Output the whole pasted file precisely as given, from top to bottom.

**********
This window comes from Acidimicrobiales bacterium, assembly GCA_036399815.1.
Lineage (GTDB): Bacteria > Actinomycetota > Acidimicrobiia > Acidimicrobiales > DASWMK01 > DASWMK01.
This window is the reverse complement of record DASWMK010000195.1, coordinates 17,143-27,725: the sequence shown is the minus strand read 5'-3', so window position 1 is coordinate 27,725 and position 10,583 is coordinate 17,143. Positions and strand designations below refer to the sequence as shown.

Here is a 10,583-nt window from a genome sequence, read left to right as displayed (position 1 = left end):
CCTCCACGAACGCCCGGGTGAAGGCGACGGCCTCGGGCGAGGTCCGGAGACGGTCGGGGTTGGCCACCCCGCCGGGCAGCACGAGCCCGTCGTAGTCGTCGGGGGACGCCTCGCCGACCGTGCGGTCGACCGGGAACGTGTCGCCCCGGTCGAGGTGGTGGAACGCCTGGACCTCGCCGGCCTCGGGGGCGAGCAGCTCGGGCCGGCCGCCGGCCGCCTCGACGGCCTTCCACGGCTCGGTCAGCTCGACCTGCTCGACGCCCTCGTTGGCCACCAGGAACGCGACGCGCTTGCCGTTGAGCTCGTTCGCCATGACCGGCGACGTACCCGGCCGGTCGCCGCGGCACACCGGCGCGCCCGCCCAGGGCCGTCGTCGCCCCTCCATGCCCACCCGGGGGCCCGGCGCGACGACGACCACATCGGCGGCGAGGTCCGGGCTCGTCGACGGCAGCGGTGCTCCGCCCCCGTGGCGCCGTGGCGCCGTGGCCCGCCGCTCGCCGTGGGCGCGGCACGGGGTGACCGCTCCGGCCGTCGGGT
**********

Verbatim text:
This window comes from Acidimicrobiales bacterium, assembly GCA_036399815.1.
Lineage (GTDB): Bacteria > Actinomycetota > Acidimicrobiia > Acidimicrobiales > DASWMK01 > DASWMK01.
This window is the reverse complement of record DASWMK010000195.1, coordinates 17,143-27,725: the sequence shown is the minus strand read 5'-3', so window position 1 is coordinate 27,725 and position 10,583 is coordinate 17,143. Positions and strand designations below refer to the sequence as shown.

Here is a 10,583-nt window from a genome sequence, read left to right as displayed (position 1 = left end):
CCTCCACGAACGCCCGGGTGAAGGCGACGGCCTCGGGCGAGGTCCGGAGACGGTCGGGGTTGGCCACCCCGCCGGGCAGCACGAGCCCGTCGTAGTCGTCGGGGGACGCCTCGCCGACCGTGCGGTCGACCGGGAACGTGTCGCCCCGGTCGAGGTGGTGGAACGCCTGGACCTCGCCGGCCTCGGGGGCGAGCAGCTCGGGCCGGCCGCCGGCCGCCTCGACGGCCTTCCACGGCTCGGTCAGCTCGACCTGCTCGACGCCCTCGTTGGCCACCAGGAACGCGACGCGCTTGCCGTTGAGCTCGTTCGCCATGACCGGCGACGTACCCGGCCGGTCGCCGCGGCACACCGGCGCGCCCGCCCAGGGCCGTCGTCGCCCCTCCATGCCCACCCGGGGGCCCGGCGCGACGACGACCACATCGGCGGCGAGGTCCGGGCTCGTCGACGGCAGCGGTGCTCCGCCCCCGTGGCGCCGTGGCGCCGTGGCCCGCCGCTCGCCGTGGGCGCGGCACGGGGTGACCGCTCCGGCCGTCGGGT